How to use a TRANSACTION log to restore a table or to reverse a transaction - which ever is more practicle

Greetings,

I have a little bit of a problem.  An UPDATE was done on a particular field which affected an entire table instead of designated rows.

My questions:

1)  How can I restore this table to the way it was without doing an entire restore to the database?
2)  Can I use the transaction log to do a roll back on that particular transaction?

Thanks!
John500Asked:
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John500Author Commented:
Apprecitate the feedback.

Once comment in the 2nd article says:

>>  Some have to be installed and running before you need them. I have never used any of them

Do you have any input here?  Is it possible to just search the log file using notepad?  The fundemental question I have is - what is it about the transaction log file that enables a transaction to be reversed?  Since I know exactly what transaction was issued, why can't I just use some sort of logic to go back in time - yes/no ?

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chapmandewCommented:
No, you'd have to use a 3rd party tool to do this. No other way. Apexsql has some really good tools for sucha thing.
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John500Author Commented:
Yes, but do these tools have to be in place before the fact?  Was Apexsql mentioned in that first article you provided or where?
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chapmandewCommented:
I didn't provide the links so I don't know what's in them. I can almost promise you that any tool is going to need to make use of trans log backups to be any use to you though. Apexsql does do some fancy things with recovery, but would be hard if the pages had already been rewritten to.
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John500Author Commented:
Ok, so then - what would be the most logical solution to restoring a tables contents
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chapmandewCommented:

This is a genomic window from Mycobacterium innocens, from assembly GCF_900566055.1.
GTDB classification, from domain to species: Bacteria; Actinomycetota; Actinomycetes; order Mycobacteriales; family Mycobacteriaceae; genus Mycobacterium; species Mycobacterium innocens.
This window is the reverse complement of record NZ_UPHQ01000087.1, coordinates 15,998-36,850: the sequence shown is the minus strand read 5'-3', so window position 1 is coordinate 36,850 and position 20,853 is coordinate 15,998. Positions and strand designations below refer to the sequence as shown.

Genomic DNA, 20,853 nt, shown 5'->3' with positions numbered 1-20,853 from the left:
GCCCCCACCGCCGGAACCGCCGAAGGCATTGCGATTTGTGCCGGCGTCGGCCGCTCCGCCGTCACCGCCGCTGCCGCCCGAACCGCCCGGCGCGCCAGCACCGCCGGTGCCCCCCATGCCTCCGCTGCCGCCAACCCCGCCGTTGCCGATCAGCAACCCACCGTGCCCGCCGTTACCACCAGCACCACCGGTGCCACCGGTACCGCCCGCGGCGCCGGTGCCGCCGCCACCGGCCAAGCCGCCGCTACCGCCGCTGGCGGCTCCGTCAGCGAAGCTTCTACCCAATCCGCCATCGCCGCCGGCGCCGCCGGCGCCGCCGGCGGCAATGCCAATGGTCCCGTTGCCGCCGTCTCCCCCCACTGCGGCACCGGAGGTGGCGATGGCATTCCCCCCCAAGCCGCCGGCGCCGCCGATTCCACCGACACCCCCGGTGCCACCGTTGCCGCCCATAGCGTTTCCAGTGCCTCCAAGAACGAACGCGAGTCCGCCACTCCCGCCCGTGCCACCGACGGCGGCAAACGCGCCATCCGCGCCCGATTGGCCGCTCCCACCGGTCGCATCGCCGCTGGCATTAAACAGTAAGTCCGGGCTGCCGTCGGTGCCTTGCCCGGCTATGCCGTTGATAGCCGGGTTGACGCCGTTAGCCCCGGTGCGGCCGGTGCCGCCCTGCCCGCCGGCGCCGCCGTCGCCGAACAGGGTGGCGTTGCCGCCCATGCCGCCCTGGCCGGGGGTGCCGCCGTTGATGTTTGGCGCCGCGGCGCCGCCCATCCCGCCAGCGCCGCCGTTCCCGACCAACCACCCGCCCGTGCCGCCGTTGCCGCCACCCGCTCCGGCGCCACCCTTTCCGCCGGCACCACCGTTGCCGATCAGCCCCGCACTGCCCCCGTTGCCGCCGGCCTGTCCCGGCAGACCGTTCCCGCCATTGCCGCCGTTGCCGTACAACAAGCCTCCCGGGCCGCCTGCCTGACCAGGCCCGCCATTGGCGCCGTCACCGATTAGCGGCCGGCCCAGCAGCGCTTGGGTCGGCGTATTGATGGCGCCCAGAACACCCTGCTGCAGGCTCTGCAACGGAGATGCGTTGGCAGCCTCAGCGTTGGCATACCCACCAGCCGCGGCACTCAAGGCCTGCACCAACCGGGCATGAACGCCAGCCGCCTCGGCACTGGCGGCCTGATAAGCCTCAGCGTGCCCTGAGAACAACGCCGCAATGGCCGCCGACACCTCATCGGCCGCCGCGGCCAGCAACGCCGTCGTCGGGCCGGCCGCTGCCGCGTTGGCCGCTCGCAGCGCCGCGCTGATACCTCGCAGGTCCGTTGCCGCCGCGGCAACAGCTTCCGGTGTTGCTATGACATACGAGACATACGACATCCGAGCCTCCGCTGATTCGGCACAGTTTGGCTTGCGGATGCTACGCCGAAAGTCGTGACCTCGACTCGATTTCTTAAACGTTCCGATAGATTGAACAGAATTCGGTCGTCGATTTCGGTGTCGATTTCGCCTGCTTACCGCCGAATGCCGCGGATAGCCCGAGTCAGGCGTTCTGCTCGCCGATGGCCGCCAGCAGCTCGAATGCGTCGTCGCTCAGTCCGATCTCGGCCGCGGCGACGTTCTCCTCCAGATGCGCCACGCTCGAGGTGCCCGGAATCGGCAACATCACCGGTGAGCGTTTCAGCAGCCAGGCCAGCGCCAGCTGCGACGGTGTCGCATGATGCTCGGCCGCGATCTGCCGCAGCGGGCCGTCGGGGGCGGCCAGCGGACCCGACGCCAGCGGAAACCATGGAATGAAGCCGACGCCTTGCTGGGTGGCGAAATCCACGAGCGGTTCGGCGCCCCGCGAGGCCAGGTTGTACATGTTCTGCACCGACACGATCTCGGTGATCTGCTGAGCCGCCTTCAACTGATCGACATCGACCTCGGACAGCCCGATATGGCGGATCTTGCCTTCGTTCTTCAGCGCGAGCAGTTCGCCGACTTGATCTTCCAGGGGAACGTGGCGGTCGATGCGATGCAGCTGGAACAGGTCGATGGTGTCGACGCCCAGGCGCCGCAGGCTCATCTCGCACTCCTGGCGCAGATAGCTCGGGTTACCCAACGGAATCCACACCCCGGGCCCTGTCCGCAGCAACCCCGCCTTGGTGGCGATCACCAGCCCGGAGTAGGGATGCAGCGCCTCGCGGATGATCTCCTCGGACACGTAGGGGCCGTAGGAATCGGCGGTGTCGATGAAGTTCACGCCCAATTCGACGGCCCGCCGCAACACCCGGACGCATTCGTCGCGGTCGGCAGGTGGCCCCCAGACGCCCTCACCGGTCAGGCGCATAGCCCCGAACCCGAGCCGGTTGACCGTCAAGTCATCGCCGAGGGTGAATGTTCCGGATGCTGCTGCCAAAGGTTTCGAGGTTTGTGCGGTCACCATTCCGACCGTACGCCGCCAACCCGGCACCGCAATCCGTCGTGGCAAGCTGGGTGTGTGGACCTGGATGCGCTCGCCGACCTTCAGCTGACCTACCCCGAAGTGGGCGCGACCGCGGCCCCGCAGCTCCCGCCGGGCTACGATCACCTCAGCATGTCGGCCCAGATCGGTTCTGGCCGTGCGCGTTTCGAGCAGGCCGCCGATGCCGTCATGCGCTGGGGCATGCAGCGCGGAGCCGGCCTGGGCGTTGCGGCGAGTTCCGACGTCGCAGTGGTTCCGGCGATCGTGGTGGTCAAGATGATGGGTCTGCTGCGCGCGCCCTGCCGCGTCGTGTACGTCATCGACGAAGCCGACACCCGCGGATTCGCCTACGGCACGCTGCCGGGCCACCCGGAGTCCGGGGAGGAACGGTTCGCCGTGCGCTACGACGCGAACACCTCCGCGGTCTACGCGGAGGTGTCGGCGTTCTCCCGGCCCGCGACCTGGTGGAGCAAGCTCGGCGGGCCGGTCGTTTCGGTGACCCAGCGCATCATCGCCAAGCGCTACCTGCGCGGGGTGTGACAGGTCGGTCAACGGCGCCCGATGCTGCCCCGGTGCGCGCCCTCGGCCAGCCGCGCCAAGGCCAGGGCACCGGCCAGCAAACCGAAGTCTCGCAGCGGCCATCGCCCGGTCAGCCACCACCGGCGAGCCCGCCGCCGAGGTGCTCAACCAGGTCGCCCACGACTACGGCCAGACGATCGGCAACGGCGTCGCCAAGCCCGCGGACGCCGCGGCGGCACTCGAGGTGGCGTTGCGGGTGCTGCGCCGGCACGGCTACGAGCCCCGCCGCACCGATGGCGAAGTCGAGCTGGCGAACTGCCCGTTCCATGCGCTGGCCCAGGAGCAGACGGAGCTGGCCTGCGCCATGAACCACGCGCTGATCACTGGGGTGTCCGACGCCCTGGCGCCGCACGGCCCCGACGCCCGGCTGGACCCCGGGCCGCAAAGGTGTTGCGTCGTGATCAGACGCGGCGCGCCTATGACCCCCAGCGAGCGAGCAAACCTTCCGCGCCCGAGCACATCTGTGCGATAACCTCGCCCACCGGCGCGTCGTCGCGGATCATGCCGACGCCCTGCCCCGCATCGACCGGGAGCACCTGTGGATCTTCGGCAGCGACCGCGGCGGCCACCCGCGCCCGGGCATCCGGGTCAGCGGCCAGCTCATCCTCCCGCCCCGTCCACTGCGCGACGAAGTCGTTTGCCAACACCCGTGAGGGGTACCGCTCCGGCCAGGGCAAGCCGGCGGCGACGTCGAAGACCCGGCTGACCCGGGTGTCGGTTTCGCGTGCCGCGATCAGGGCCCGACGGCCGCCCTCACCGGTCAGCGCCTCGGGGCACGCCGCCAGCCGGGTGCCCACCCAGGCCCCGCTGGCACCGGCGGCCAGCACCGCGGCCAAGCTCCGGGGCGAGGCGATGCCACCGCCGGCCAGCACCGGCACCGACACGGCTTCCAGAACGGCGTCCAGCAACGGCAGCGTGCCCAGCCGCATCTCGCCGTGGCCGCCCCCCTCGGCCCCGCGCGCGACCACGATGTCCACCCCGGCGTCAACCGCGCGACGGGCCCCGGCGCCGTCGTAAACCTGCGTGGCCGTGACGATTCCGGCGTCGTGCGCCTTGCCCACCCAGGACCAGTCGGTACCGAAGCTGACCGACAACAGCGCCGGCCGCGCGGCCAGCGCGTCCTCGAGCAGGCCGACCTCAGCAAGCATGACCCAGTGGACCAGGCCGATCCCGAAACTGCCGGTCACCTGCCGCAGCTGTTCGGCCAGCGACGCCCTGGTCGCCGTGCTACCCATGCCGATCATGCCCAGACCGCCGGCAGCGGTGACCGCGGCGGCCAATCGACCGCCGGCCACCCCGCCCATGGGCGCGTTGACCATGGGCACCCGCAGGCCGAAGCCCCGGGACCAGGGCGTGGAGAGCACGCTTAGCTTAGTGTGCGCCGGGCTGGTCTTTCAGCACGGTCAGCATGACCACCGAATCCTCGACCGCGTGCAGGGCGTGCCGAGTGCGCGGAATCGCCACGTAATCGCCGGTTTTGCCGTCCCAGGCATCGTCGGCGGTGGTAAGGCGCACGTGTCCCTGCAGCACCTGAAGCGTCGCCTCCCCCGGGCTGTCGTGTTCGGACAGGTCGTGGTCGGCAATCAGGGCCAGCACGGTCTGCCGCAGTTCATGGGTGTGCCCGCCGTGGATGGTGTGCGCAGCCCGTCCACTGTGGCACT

Buy one of the tools.
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grayeCommented:
Yes, it's true... you can NOT restore just a single table.   But, that just means it takes a few more steps!
I'd recommend that you just use the built-in backup feature of SQL Server to perform a restore of the entire database "on another instance".  After the database restore is completed, you can use the log restores to bring the database back to a point in time immediately before the table got whacked.
Then it's be simple to just "copy and paste" the contents of the restored table (on the other instance) to the real database.
When you're done, you can just whack the other instance completely.
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John500Author Commented:
This solution involves a lot of whacking I see - lol

On the serious side, I imagine the Export feature could be used to restore just one table from database to database.  It would be nice if the Export feature could handle just one field of a particular table (can it?).  Maybe the bulk copy command would work to export one field and then do an import on that data.



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grayeCommented:
Well, you can write an update query that updates a single field based  upon the two versions of the table.
... that's the whack!
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